Divine Fury: A History of Genius
Darrin M. McMahon
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As acclaimed historian Darrin M. McMahon explains, the concept of genius has roots in antiquity, when men of prodigious insight were thought to possess—or to be possessed by—demons and gods. Adapted in the centuries that followed and applied to a variety of religious figures, including prophets, apostles, sorcerers, and saints, abiding notions of transcendent human power were invoked at the time of the Renaissance to explain the miraculous creativity of men like Leonardo and Michelangelo.
Yet it was only in the eighteenth century that the genius was truly born, idolized as a new model of the highest human type. Assuming prominence in figures as varied as Newton and Napoleon, the modern genius emerged in tension with a growing belief in human equality. Contesting the notion that all are created equal, geniuses served to dramatize the exception of extraordinary individuals not governed by ordinary laws. The phenomenon of genius drew scientific scrutiny and extensive public commentary into the 20th century, but it also drew religious and political longings that could be abused. In the genius cult of the Nazis and the outpouring of reverence for the redemptive figure of Einstein, genius achieved both its apotheosis and its Armageddon.
The first comprehensive history of this elusive concept, Divine Fury follows the fortunes of genius and geniuses through the ages down to the present day, showing how—despite its many permutations and recent democratization—genius remains a potent force in our lives, reflecting modern needs, hopes, and fears.
should be poured out at every meal in the fatherland in honor of the emperor’s genius—a sacrifice to be conducted alike in the humblest private 9780465003259-text.indd 28 8/13/13 1:35 PM The Genius of the Ancients 29 dwelling and at the most lavish public banquet. Not long after, coins were struck bearing the image of Augustus’s genius, and over the course of his long reign, various other measures and practices were put into place. In 12 BCE—the year in which Augustus assumed the title of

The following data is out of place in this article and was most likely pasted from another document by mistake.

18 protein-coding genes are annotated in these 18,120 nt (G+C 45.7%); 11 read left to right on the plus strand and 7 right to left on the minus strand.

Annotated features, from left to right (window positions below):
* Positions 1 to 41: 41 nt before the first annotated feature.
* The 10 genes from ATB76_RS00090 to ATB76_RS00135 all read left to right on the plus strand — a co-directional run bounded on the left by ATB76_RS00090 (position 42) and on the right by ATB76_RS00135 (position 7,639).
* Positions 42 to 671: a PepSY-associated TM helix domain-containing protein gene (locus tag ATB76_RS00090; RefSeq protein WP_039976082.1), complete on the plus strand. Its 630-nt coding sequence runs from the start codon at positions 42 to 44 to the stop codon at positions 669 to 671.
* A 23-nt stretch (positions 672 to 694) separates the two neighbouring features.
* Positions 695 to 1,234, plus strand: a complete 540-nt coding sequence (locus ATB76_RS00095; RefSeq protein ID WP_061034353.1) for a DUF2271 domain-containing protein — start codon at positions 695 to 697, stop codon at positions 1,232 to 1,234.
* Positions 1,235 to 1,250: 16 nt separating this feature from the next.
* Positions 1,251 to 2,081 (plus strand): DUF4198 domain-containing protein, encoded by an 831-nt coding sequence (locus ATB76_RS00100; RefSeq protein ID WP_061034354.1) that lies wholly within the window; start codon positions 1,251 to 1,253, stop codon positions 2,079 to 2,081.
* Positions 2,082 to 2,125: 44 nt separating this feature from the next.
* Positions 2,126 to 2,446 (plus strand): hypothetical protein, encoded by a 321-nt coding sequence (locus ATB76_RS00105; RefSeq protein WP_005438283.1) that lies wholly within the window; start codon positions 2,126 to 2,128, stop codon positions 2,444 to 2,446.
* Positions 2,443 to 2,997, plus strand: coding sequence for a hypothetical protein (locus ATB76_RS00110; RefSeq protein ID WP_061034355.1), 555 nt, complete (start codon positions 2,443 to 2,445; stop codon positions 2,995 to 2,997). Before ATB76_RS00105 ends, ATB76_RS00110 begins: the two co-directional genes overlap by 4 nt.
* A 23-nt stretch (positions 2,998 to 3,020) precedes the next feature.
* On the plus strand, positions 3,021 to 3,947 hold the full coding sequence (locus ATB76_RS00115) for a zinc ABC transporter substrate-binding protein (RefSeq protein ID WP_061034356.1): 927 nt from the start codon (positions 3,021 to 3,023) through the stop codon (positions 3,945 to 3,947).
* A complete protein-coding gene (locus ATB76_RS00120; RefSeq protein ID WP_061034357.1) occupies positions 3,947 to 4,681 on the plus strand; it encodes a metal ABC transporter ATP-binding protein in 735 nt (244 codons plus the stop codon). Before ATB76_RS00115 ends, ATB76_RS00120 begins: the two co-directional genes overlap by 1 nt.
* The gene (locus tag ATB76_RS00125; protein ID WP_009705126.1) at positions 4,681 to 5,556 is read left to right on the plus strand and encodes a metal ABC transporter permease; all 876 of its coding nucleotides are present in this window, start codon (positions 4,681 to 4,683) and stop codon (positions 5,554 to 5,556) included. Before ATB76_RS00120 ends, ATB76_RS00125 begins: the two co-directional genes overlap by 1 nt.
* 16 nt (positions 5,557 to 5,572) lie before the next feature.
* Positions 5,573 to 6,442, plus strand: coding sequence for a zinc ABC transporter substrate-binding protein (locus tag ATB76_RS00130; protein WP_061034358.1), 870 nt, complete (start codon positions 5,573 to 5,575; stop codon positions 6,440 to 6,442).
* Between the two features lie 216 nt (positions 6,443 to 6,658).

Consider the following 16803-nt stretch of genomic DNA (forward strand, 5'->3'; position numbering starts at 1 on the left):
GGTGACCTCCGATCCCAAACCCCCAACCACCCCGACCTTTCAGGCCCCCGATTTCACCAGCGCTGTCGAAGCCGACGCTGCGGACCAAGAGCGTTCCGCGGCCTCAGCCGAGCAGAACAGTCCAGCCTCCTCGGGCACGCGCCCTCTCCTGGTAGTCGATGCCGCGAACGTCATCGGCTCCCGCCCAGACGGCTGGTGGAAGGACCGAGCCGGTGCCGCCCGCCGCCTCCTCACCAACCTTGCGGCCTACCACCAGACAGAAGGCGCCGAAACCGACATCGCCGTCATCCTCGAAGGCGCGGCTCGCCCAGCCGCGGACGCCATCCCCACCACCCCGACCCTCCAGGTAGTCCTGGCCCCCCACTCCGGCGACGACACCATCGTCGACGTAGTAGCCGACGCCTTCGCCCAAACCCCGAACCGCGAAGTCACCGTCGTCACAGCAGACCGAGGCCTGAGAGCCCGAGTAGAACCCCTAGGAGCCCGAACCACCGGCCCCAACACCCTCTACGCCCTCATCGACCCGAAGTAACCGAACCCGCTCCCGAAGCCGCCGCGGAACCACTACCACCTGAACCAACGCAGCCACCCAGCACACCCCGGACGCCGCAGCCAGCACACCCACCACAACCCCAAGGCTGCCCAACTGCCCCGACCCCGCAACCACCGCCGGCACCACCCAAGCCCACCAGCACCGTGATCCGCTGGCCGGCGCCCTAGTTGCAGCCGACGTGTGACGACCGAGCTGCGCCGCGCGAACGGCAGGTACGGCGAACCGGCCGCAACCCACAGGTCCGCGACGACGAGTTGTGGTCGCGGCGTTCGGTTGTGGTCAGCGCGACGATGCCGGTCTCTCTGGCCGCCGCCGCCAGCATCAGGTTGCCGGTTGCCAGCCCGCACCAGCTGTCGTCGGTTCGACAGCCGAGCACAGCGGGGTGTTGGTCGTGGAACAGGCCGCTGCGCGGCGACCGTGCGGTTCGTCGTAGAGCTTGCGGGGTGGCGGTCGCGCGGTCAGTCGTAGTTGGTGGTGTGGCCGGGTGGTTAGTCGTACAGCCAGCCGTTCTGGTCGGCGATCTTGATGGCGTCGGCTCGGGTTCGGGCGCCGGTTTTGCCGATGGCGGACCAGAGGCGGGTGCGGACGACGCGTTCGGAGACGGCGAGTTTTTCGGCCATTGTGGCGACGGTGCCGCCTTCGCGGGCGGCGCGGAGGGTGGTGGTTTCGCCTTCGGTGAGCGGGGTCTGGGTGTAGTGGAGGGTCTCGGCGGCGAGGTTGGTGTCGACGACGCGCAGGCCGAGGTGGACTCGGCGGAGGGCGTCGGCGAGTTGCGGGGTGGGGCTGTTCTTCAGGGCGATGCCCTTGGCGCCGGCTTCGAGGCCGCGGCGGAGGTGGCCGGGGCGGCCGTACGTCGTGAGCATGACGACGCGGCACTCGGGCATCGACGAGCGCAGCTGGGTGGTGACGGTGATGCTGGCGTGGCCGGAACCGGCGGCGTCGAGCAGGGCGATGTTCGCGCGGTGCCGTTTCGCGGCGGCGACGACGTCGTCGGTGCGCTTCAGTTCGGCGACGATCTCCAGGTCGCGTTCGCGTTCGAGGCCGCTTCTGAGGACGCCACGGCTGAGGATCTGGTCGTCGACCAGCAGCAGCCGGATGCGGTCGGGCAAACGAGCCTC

cardinals, commanders, and kings was evidence of innovation in itself. But the terms in which they were described were truly without precedent since the coming of Christ. The humanist critic Julius Caesar Scaliger could hail the poet as an alter Deus, like another God, whereas the great sixteenth-century poet Torquato Tasso maintained that “there are two creators, God and the poet.” Vasari, similarly, begins his Lives by drawing an explicit comparison between the artist and God, a comparison he
prophet of the new. But for these same reasons, he was a threat to the old. All creators, in effect, are destroyers, too. Diderot himself saw nothing inherently evil in the example of Socrates, a man he greatly admired. Yet his theory explained why so many 9780465003259-text.indd 102 8/13/13 1:35 PM The Genius of the Moderns 103 of the Athenian’s contemporaries regarded him as a monster, and it suggested that the many need not always be wrong. There was no guarantee of righteousness, that
more felicitous phrase. Blake’s use of “genius” echoed such precedents. But his linking of the individual poetic genius to the Poetic Genius writ large is characteristic of what would prove a widespread Romantic contention: namely, that true individuality reveals the universal, and that the universal is itself composed of a rich and diverse array of individual forms. Genuine originality, in other words, provided an authentic glimpse of something larger, a particular revelation of the whole.28
itself in the flesh. The face of genius would be marked by signs.3 Of course, it took a special eye to read the revelations, a “physiognomic genius” most subtle.4 Lavater quoted Rousseau to suggest, nonetoo-subtly, that he himself had what it took to know. When in possession of such a gift, cultivated by the appropriate training, a physiognomist of genius such as Lavater could readily single out the features and discern the signs. He focused, fittingly, on the lamp of the soul. “Geniuses have